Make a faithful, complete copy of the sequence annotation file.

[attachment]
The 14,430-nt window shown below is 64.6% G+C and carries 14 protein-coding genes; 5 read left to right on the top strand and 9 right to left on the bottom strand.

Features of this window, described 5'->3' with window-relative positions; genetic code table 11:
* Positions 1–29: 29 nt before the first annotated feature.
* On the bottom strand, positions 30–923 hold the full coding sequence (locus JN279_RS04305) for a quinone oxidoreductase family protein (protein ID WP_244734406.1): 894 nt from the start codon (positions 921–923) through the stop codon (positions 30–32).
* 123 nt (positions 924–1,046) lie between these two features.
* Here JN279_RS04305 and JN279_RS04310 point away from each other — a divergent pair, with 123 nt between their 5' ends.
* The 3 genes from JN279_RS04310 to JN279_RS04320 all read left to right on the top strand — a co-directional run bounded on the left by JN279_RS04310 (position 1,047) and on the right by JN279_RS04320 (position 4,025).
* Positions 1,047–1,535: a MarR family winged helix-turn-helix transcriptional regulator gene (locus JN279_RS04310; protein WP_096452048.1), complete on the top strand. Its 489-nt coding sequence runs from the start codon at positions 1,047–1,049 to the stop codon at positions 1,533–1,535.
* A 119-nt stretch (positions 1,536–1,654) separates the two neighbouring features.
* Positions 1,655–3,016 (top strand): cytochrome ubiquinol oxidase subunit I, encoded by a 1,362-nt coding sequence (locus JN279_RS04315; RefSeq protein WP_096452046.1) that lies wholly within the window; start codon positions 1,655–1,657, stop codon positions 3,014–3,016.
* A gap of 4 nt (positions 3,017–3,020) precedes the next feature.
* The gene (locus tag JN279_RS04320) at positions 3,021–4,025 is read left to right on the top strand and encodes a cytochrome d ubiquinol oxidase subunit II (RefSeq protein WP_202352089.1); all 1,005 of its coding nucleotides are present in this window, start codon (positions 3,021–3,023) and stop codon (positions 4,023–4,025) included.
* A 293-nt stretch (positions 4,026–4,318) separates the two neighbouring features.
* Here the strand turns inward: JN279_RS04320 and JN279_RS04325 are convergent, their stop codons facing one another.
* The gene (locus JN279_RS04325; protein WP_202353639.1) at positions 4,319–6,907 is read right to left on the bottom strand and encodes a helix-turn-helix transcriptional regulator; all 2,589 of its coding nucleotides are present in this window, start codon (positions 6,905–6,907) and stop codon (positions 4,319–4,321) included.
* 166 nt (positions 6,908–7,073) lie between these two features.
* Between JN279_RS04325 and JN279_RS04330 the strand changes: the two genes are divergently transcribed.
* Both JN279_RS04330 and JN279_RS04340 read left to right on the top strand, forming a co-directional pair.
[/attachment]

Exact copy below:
The 14,430-nt window shown below is 64.6% G+C and carries 14 protein-coding genes; 5 read left to right on the top strand and 9 right to left on the bottom strand.

Features of this window, described 5'->3' with window-relative positions; genetic code table 11:
* Positions 1–29: 29 nt before the first annotated feature.
* On the bottom strand, positions 30–923 hold the full coding sequence (locus JN279_RS04305) for a quinone oxidoreductase family protein (protein ID WP_244734406.1): 894 nt from the start codon (positions 921–923) through the stop codon (positions 30–32).
* 123 nt (positions 924–1,046) lie between these two features.
* Here JN279_RS04305 and JN279_RS04310 point away from each other — a divergent pair, with 123 nt between their 5' ends.
* The 3 genes from JN279_RS04310 to JN279_RS04320 all read left to right on the top strand — a co-directional run bounded on the left by JN279_RS04310 (position 1,047) and on the right by JN279_RS04320 (position 4,025).
* Positions 1,047–1,535: a MarR family winged helix-turn-helix transcriptional regulator gene (locus JN279_RS04310; protein WP_096452048.1), complete on the top strand. Its 489-nt coding sequence runs from the start codon at positions 1,047–1,049 to the stop codon at positions 1,533–1,535.
* A 119-nt stretch (positions 1,536–1,654) separates the two neighbouring features.
* Positions 1,655–3,016 (top strand): cytochrome ubiquinol oxidase subunit I, encoded by a 1,362-nt coding sequence (locus JN279_RS04315; RefSeq protein WP_096452046.1) that lies wholly within the window; start codon positions 1,655–1,657, stop codon positions 3,014–3,016.
* A gap of 4 nt (positions 3,017–3,020) precedes the next feature.
* The gene (locus tag JN279_RS04320) at positions 3,021–4,025 is read left to right on the top strand and encodes a cytochrome d ubiquinol oxidase subunit II (RefSeq protein WP_202352089.1); all 1,005 of its coding nucleotides are present in this window, start codon (positions 3,021–3,023) and stop codon (positions 4,023–4,025) included.
* A 293-nt stretch (positions 4,026–4,318) separates the two neighbouring features.
* Here the strand turns inward: JN279_RS04320 and JN279_RS04325 are convergent, their stop codons facing one another.
* The gene (locus JN279_RS04325; protein WP_202353639.1) at positions 4,319–6,907 is read right to left on the bottom strand and encodes a helix-turn-helix transcriptional regulator; all 2,589 of its coding nucleotides are present in this window, start codon (positions 6,905–6,907) and stop codon (positions 4,319–4,321) included.
* 166 nt (positions 6,908–7,073) lie between these two features.
* Between JN279_RS04325 and JN279_RS04330 the strand changes: the two genes are divergently transcribed.
* Both JN279_RS04330 and JN279_RS04340 read left to right on the top strand, forming a co-directional pair.